Laila Nur

Let’s Laugh About Math: Promoting Confidence Through Humor

You’re sitting in your classroom, you’re watching your students struggle, and your class time is passing you by. Keep procrastinating, over and over. Well, maybe I’ll help them with their confidence next year…maybe next semester. No, do it right now!

You spend all day trying to build your students’ academic identity anyhow. Why don’t you make a change that’s going to improve their confidence in mathematics?

Why are you making it complicated? It’s easy – let’s laugh about math!

Call to Action

Incorporate mathematical and/or educational humor into your class at least once a week for the next four weeks (or longer). Then:

  1. Describe how you implemented humor into your lesson/class time.
  2. How comfortable did you feel during implementation?
  3. Take note of changes in students’ behavior and attitude over time. How did students respond?
  4. Do students seem more confident or comfortable speaking in front of a group?

About the Speaker

  • 2nd-year teacher at Manual Arts Senior High School in Los Angeles
  • A 3rd year Math for America, Los Angeles fellow
  • In 2012, I graduated from the University of California, Santa Barbara with a BA in Mathematics
  • In 2013, I graduated from the University of Southern California with an MA in Teaching
  • I love cats & dancing
  • My favorite food is cake

Updated 2015 Apr 21: Livetweeting

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Elham Kazemi

Sitting among students: How open doors and collaboration invigorate our teaching

I will paint a picture of joyful possibilities. What happens when teachers find creative ways to teach together, listen intently to children’s thinking about mathematics, and experiment with new ideas?

Call to Action

My call to action is for you to make collective learning opportunities happen by doing the following:

  • Find two teacher friends or more (over time, your principal would be a strategic bonus). Take something you want to try from this conference, from a book, from the math twitter blogosphere. But don’t try it out alone. Explain the idea of owning the lesson together and set some norms for collaboration and risk taking.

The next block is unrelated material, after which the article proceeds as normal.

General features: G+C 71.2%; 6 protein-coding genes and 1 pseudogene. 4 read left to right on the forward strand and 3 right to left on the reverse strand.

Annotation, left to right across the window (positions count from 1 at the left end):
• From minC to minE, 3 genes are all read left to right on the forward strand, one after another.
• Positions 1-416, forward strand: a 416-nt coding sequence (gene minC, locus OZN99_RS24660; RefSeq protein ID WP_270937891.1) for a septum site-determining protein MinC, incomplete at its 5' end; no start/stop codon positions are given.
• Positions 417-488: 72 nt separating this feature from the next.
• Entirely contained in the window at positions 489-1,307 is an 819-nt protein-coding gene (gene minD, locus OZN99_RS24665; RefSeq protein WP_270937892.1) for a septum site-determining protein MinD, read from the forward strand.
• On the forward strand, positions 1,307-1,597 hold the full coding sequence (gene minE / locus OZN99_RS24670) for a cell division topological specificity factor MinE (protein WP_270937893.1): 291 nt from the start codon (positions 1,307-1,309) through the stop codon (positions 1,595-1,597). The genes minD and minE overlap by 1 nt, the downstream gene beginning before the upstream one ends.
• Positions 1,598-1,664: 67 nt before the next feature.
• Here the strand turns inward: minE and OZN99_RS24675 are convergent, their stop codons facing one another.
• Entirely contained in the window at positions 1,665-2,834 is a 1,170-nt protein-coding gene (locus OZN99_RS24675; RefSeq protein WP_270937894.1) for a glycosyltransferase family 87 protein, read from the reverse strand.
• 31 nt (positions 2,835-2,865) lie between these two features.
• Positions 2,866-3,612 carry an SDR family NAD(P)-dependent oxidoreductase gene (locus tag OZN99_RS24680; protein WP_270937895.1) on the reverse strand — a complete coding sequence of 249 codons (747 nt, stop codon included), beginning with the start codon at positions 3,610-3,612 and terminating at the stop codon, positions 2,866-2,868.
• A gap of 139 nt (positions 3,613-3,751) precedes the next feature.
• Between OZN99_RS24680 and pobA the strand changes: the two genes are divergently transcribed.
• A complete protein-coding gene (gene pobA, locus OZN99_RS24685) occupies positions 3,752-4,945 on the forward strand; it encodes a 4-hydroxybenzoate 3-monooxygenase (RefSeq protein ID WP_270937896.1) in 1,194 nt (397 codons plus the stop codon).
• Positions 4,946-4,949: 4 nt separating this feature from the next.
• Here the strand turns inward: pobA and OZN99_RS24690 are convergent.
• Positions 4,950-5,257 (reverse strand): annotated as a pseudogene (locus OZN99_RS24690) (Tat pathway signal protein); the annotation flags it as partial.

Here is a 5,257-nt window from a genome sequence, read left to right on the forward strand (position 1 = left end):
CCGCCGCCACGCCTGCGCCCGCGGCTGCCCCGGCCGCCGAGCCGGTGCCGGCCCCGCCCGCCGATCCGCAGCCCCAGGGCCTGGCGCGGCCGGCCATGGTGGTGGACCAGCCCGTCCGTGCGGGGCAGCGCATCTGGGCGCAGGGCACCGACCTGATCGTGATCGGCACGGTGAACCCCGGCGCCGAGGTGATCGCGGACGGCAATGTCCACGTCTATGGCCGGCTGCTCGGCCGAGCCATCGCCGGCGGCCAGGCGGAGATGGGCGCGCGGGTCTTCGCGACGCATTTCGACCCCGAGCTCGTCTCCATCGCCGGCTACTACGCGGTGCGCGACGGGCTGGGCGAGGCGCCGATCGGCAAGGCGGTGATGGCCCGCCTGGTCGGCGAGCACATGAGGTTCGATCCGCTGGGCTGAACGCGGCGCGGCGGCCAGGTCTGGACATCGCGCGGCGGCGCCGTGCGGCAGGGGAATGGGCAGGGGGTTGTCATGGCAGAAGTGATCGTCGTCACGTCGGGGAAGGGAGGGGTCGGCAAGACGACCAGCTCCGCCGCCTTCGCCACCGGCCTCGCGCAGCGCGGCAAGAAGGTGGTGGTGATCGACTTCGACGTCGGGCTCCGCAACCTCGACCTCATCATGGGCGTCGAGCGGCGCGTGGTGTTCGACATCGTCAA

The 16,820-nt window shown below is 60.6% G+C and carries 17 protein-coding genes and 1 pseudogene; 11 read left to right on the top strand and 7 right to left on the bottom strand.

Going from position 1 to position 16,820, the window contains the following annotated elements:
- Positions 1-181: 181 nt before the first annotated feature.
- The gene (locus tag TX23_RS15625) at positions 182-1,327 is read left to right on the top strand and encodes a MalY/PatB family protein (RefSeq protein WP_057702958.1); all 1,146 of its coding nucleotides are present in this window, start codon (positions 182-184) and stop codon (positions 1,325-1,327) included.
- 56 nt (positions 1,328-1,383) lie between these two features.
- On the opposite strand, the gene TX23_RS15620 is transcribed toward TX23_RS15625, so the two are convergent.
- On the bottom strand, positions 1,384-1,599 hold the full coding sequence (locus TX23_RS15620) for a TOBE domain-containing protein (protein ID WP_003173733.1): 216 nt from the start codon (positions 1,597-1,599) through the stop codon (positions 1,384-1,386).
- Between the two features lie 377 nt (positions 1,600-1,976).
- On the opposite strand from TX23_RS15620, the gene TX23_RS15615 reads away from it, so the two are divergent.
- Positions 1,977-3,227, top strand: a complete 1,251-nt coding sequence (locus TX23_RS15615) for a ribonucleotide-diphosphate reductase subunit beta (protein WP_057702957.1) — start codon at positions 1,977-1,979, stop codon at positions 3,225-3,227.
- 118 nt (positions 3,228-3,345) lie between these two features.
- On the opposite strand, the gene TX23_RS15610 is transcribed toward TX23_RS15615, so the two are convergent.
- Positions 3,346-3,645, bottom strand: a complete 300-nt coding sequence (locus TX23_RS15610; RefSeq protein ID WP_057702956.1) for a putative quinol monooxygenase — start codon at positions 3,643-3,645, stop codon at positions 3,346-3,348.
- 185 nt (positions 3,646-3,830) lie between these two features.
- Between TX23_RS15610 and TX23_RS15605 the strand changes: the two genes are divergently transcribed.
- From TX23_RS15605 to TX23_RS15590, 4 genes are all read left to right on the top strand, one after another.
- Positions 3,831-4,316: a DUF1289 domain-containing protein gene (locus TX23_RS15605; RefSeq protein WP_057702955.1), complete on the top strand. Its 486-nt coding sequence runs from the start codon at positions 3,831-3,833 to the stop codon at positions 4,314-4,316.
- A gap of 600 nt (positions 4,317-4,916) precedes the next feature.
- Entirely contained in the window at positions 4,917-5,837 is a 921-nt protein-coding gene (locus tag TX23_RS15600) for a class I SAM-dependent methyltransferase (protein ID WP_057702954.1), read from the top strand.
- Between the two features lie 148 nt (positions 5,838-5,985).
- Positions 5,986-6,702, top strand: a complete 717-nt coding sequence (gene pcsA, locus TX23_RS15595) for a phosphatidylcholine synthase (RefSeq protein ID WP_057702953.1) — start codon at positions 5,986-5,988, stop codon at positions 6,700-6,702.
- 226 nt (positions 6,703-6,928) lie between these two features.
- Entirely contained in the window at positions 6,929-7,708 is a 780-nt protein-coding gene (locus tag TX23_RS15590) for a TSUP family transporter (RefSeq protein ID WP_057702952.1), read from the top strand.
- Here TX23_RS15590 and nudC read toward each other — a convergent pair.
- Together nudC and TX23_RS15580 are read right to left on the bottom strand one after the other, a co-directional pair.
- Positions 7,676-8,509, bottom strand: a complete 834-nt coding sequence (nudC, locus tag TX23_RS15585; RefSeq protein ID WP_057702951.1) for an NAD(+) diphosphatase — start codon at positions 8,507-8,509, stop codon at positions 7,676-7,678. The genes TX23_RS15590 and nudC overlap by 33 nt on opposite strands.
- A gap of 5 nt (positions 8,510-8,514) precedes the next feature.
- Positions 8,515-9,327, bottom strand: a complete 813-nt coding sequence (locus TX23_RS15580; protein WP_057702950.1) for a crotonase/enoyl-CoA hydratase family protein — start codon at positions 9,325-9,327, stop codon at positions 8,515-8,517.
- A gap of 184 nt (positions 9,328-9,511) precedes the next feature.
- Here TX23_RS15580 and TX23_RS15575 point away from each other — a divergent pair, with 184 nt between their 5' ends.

• Plan together and identify some questions you have about your students. Then teach together, while you sit among your students. Call teacher time outs during the lesson that let you pursue ideas, shift direction, or experiment with a next good question.
  • Share back with us what you tried and what you learned from this new way of making practice public and learning together.

About the Speaker

Elham Kazemi is a professor of mathematics education and associate dean for professional learning at the University of Washington. She loves to learn about children’s mathematical thinking, working side-by-side with teachers to develop thriving learning communities for teachers and students alike. Her collaborative projects have been informed by equity-oriented research on organizational learning, children’s mathematical thinking, and classroom practice. Her recent book co-authored with Allison Hintz, Intentional Talk, focuses on leading productive discussions in mathematics.

Updated 2015 Apr 21: Livetweeting

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Tracy Zager

Breaking the Cycle

The majority of elementary school teachers had negative experiences as math students, and many continue to dislike or avoid mathematics as adults. We’ll look at how we can better understand and support our colleagues, so they can reframe their personal relationships with math and teach better than they were taught.

Call to Action

  • This is a collection of words mathematicians’ use when they talk about mathematics. Discuss it with your colleagues, making an extra effort to include everyone.
  • Each person should choose a word that appeals most to him or her. It should be a word that’s not currently a big part of your math teaching and learning, but you wish it were.
  • Using your colleagues as resources and collaborators, make the word you chose central to the planning, teaching, and learning of your next lesson. Don’t skimp on the conversation with your team–that’s part of the point!
  • Teach the lesson. Afterwards, get back together with your colleagues and talk about it. What was different for each of you? What was different for your students?
  • If it works for you, consider sharing the image and exploring it with your students as well. There are lots of possibilities here.
  • Write a few paragraphs here so we can learn together. Describe what happened and what you learned. What ideas do you and your colleagues have for building on this exercise?

About the Speaker